When asked to describe my country, Peru, most fellow countrymen say it is a country of contrasts. They have in mind its varied geography (deserts, high mountains and the Amazon jungle, now called `tropical rainforest' by prurient environmentalist trying to take distance from Conradian connotations), the rich gastronomy and profuse sartorial repertoires. But the biggest contrasts in the Inca's land do not reside in its many ecosystems, abundance of dishes in its restaurants' menus or the colorful clothing of many of its inhabitants, no. Its biggest contrast is the one that makes possible a coca-fed quechua-speaking peasant and a BMW-driving jet-setter inhabit the same political demarcation, so-called Peruvian nation, and hordes of destitute glue-inhaling children and private-beach goers dwelling -if that word is applicable-, probably a few blocks away from each other, in its capital city of Lima.
In a country like the US of A, lives evolve in a space of over-determined system of controls, a structure of power that finds its formal expression in myriad of laws, regulations, systems of surveillance, bureaucracies in charge of enforcement, etc. That's what keeps the ball rolling, the mechanisms of power well oiled. In this ambit, freedom is sold to the public as a right/entitlement to choose from vanilla or strawberry, Coke or Pepsi, Lexus or Mazda, Democratic or Republican, gay or straight, etc. So everybody is happy and the underlying structure of control and submission is never -or seldom- put in question.
How can you articulate such a thing, a sophisticated legal apparatus of regulation and control, in a country like Peru, in which people don't even have a common tongue, let alone a common culture or common social references? So, as long as the profound `contrast' -let's call it deep inequality, for the sake of accuracy- all institutional mechanisms of control in the realm of so-called `civil society' are doomed to break down: crime to become rampant, corruption widespread, guerrillas -`terrorism'- endemic. How the whole thing works, then? If you want to know the answer read Daniel Alarcon's War By Candlelight, a collection of short, explosive, kaleidoscopic stories, dealing -in the surface- with strong, anecdotic, even comic, circumstances and situations of all kinds but, deep down, lurking as a powerful undercurrent, with all the applicable mechanisms that make such an unbelievably unequal society possible. From the open use of force and violence, to racism inculcated from early age in children at their schools, Alarcon courageously traverses the darkest and most twisted corridors of socially imposed -socially accepted- practices of discrimination, humiliation, military-exercised violence and a myriad of others to perpetuate a status quo that to any foreign observer would appear obviously impossible. He gets into the souls of people, he shows us the deep anger beneath the surface, the rage-fueled rebellion, and the absurdly ritualistic, big and little revenges, as well as, friendship and love, like beautiful flowers improbably blossoming in the midst of putrid detritus. Alarcon captures a snapshot of a society divided at its very core, in a vertiginous state of flux in which one side tries to keep its privileges and the other side, in non-articulated ways perhaps, but relentlessly, rebels. The serene conviction of Don Fabrizio, Prince of Salina, in Lampedusa's `The Leopard' "all needs to change for everything to remain the same", the lucidity of a need for reforms to prevent social collapse, is completely absent from the minds of the rich and privileged.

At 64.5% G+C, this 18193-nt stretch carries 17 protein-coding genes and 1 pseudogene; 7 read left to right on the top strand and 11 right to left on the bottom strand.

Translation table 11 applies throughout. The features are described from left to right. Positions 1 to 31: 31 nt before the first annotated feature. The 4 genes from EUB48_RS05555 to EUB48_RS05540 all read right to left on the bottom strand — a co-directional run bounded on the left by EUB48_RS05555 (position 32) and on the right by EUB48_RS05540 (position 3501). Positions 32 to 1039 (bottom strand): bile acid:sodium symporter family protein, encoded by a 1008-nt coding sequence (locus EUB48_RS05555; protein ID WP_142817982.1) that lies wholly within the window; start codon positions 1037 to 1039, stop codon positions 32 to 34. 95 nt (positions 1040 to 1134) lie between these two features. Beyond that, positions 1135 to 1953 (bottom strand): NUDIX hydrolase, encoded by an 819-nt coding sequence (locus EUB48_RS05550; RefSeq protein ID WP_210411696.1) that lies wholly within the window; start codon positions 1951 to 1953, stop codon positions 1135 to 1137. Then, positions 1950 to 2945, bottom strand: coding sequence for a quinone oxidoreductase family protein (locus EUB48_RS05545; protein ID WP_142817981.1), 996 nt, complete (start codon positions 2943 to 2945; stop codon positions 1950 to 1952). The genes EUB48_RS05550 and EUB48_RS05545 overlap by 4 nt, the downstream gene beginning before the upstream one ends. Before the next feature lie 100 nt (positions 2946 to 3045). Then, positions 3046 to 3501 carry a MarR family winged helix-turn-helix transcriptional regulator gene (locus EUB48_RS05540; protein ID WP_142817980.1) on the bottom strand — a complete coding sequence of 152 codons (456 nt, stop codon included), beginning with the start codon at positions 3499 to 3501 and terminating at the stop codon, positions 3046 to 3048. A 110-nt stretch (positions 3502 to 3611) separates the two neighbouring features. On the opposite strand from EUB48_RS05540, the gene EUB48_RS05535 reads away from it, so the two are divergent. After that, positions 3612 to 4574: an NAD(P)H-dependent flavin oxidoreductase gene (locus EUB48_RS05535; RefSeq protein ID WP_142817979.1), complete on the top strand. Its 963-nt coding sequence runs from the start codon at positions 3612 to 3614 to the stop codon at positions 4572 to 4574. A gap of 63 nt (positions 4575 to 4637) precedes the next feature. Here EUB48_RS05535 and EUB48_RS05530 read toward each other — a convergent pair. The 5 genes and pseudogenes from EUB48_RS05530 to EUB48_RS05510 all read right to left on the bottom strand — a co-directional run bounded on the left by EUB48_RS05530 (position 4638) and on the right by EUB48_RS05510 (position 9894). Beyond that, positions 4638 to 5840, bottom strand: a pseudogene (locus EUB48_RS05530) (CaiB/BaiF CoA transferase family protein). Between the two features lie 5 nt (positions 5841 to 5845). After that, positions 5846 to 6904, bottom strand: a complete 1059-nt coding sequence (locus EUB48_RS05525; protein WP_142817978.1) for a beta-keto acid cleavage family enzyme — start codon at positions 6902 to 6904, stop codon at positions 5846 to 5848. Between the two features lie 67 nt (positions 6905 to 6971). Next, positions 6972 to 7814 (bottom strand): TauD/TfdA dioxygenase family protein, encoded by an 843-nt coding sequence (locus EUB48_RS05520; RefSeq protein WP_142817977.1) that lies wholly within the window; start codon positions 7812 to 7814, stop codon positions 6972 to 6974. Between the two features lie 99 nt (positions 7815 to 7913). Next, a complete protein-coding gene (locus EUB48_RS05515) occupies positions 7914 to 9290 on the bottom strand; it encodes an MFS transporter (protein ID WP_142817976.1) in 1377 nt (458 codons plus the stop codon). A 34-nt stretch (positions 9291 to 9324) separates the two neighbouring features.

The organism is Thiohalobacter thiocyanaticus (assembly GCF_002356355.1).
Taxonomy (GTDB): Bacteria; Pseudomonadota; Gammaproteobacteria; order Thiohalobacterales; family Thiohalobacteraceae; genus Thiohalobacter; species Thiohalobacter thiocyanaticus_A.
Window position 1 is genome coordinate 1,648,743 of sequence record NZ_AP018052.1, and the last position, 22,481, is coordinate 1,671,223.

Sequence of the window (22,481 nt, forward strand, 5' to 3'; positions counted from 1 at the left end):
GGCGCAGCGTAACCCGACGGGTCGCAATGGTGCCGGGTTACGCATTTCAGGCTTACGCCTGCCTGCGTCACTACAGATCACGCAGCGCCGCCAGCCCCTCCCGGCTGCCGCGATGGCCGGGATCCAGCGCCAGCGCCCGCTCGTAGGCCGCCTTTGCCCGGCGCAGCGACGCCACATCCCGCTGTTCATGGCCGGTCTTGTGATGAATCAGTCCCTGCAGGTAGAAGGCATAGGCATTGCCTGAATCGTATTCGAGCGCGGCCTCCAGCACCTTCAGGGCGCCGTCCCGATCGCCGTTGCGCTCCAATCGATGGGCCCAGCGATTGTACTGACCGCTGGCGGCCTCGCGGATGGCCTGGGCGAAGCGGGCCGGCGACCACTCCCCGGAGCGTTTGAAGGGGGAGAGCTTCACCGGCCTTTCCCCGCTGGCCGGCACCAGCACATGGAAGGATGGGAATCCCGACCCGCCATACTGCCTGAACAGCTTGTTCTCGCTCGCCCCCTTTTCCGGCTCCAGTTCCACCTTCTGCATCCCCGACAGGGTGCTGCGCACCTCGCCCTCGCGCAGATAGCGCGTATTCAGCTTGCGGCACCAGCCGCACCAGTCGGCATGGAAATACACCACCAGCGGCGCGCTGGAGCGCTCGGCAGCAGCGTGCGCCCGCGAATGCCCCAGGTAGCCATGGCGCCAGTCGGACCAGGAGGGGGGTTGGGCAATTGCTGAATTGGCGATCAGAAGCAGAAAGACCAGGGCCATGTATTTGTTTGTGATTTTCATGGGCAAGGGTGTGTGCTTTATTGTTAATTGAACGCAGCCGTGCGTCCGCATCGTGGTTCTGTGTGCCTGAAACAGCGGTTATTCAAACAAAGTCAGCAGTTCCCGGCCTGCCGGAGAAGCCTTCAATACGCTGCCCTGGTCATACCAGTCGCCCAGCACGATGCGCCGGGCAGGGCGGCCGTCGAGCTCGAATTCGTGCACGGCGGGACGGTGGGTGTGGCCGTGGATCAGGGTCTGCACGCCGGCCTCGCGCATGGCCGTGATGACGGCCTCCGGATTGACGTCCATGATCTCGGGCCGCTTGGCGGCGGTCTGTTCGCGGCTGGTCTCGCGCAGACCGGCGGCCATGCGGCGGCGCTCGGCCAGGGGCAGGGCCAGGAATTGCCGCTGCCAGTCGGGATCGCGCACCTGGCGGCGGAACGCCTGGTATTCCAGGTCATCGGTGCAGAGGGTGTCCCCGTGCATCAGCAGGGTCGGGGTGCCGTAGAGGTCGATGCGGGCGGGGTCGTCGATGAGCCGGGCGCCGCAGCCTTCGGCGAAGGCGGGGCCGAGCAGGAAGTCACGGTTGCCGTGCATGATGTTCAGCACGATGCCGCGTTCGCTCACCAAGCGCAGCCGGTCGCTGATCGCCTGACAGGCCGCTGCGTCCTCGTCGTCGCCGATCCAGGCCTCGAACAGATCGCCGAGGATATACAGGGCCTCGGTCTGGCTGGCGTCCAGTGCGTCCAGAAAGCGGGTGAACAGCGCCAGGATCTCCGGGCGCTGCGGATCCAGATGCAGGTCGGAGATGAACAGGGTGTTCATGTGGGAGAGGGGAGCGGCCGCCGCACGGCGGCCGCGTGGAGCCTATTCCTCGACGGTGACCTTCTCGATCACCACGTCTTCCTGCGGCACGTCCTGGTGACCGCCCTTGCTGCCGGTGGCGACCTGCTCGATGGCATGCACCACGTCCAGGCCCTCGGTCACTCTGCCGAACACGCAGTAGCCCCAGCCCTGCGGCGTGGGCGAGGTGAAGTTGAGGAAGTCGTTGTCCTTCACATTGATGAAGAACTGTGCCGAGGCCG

If you want to learn about how societies chronically in the verge of complete social anomie function, read Alarcon. Some of the same images are present in the first works of Vargas Llosa, mostly in `Conversation in the Cathedral', which Alarcon recommends, but the intensity, the rigorously articulated account of its subject matter, without `literary' embellishments, feel very new. Perhaps because Peru of today portrayed by Alarcon is a society much closer to the apocalypse than 50's Peru under the benevolent dictatorship of General Odria. Perhaps because he is a young man, part of a post baby-boom generation, with less proclivity to dishonest `artistry' and self-indulgence.
Also, to Alarcon's credit, he does not fall into the easy trap of dirty language, eschatological interchanges or `liberated', torrid descriptions of sexual situations, very trendy and perhaps very commercially profitable in contemporary Peruvian literature and cinema. After much applause and sycophancy Vargas Llosa's work ended up being a form of high-brow pornography for the Peruvian high classes and it appears his example was widely followed. I don't think Alarcon will go down the same path, you can tell he's wood from a different tree, grown up away (Oakland, California) from a home he misses, a people he tries to make sense of and a country he wants to come to terms with. Besides one or two profanities here and there and just a quick reference to sex once in a while, Alarcon keeps us focused on the horrors, he forces us to become witnesses of a new `Heart of Darkness', this time not up the river of a 19th century Belgian Congo but just steps away from home, in contemporary South America. Good job, Daniel!